FICO Scores (What YOU Need to Know)

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The Score Lenders Use

You’ve probably never heard of the Fair Isaac Corporation, but it’s heard of you. And it rules much of your life, from your mortgage’s interest rate to your ability to land a job.

That’s because Fair Isaac invented the FICO score, a number used by potential lenders to evaluate your creditworthiness. Since the early ’90s, this credit score has affected the financial lives of countless people across the United States. And you don’t have just one score, either; you have dozens, including multiple FICO scores.

Since they probably won’t go away any time soon, you should understand your FICO scores in and out. Below, we’ll review what you need to know about credit scores, or you can skip straight to the information about where to get your free FICO scores.

FICO Scores graphic

What is a Credit Score

A credit score is a number (usually between 300 and 850) that helps lenders evaluate how likely you are to pay back a loan. Though the exact formula is a secret, it’s based on your credit history and current credit information (like how many cards you have open and whether or not they’re maxed out).

The national average FICO score is 700, which falls just into the range of “good” credit scores.

How to Improve Your Credit Scores

Unhappy with your FICO credit scores? Here are a few ways you can improve them:

1. Pay off debt: One of the key factors in your credit scores is how much of your available credit you're using. This is called your credit utilization ratio, and the lower it is, the better.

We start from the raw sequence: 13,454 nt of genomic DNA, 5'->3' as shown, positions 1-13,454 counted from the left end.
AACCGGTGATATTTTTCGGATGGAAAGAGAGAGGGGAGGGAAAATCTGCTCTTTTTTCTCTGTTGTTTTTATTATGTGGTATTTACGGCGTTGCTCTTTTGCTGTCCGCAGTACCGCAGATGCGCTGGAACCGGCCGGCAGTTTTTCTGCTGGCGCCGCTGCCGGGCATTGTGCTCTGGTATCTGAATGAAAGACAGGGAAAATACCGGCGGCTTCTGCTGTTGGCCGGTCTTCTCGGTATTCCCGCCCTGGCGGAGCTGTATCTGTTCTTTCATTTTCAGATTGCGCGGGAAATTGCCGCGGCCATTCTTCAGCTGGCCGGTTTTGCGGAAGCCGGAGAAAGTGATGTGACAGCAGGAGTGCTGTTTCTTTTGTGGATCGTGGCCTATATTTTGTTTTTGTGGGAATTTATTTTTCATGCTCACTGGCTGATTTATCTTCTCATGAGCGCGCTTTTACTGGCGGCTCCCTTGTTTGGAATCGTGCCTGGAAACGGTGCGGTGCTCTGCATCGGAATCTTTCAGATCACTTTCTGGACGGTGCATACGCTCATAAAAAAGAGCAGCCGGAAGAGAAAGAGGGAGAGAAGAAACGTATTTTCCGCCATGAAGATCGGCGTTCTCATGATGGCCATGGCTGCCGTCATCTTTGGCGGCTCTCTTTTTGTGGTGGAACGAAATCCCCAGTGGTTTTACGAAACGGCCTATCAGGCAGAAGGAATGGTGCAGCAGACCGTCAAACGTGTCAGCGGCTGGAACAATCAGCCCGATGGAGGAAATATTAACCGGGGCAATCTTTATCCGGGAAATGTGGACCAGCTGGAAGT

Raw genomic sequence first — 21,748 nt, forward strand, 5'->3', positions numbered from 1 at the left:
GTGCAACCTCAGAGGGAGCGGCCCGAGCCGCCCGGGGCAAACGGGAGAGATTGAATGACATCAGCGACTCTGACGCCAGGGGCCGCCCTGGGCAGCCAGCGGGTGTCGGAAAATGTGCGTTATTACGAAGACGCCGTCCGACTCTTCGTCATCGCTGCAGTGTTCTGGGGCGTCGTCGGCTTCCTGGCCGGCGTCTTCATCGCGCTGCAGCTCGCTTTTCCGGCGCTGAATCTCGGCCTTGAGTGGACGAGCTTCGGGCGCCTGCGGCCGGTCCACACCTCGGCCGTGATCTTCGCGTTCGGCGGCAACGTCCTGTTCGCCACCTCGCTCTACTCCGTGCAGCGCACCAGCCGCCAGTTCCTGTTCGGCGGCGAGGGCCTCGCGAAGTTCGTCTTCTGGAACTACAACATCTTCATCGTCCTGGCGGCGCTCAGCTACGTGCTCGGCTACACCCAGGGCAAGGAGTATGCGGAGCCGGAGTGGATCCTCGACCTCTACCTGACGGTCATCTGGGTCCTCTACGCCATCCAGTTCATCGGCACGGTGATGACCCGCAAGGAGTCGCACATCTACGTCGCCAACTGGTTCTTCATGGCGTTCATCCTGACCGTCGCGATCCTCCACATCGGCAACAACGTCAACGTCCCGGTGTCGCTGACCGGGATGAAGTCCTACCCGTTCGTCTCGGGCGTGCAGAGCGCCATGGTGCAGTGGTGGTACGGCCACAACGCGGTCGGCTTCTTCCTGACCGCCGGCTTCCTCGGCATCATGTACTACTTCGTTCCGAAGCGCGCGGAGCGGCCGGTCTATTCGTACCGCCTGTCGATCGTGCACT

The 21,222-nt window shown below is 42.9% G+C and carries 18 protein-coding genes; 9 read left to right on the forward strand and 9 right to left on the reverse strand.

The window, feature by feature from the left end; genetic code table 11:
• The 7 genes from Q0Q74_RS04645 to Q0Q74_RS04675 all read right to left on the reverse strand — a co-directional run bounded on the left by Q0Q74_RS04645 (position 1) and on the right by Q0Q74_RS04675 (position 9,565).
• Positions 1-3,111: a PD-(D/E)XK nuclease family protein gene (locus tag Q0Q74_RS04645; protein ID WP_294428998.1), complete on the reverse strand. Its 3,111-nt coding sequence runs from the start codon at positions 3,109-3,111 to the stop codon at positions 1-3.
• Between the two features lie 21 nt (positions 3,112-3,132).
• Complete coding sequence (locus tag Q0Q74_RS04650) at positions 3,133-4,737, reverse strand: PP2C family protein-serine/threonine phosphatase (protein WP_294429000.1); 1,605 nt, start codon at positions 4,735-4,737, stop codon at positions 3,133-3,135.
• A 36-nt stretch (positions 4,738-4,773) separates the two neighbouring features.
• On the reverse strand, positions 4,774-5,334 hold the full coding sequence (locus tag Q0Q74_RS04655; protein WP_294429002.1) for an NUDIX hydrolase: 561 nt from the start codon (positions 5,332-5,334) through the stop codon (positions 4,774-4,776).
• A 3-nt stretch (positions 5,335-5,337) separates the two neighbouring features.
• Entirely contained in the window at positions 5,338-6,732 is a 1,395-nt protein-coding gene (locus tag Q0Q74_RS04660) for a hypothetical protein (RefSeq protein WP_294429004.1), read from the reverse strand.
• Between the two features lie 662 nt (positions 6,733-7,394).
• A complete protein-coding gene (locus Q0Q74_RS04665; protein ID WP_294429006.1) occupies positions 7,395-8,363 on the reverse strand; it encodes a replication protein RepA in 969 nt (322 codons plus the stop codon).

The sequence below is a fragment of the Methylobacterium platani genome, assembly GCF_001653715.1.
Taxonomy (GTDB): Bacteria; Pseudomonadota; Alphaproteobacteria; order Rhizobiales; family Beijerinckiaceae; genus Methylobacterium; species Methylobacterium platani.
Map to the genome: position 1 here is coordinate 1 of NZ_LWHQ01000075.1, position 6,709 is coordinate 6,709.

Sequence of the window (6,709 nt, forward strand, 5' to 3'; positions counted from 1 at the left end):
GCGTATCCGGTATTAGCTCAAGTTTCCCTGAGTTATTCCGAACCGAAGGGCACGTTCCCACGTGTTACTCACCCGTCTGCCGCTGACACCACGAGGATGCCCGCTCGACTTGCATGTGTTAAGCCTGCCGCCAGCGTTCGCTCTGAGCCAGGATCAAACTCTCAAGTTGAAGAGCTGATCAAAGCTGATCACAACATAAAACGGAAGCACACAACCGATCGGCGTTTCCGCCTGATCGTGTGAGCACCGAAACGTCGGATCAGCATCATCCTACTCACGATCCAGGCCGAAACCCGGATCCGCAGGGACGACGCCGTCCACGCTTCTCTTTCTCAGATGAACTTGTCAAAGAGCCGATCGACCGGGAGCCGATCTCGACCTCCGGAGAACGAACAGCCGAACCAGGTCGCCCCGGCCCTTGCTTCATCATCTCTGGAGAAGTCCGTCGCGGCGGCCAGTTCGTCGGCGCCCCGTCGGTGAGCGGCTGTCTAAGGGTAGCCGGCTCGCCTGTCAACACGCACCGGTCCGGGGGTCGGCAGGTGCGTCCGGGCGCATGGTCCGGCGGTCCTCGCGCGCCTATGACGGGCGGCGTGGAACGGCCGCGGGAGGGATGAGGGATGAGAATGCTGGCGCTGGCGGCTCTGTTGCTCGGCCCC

2. Keep old cards open: Though it might seem counterintuitive, you don't want to close out a credit card once you pay it off. In addition to increasing your credit utilization ratio, it'll also lower the average age of your accounts. A longer credit history — and higher average age — will help your scores go up.

3. Make all your payments on time: Payment history is super important to your credit scores. If you have trouble remembering your due dates, set up automatic withdrawals or create calendar reminders. Learn when and how much you should pay here.

4. Check your scores regularly: If you've learned one thing from this article, we hope it's to check your credit scores and reports at least once per year, or more often if you're applying for new credit. Not only will you catch errors, you'll also be able to spot signs of identity theft.

Trust us when we say the positive effects will ripple throughout your entire life.

Link to original article from Credit Card Insider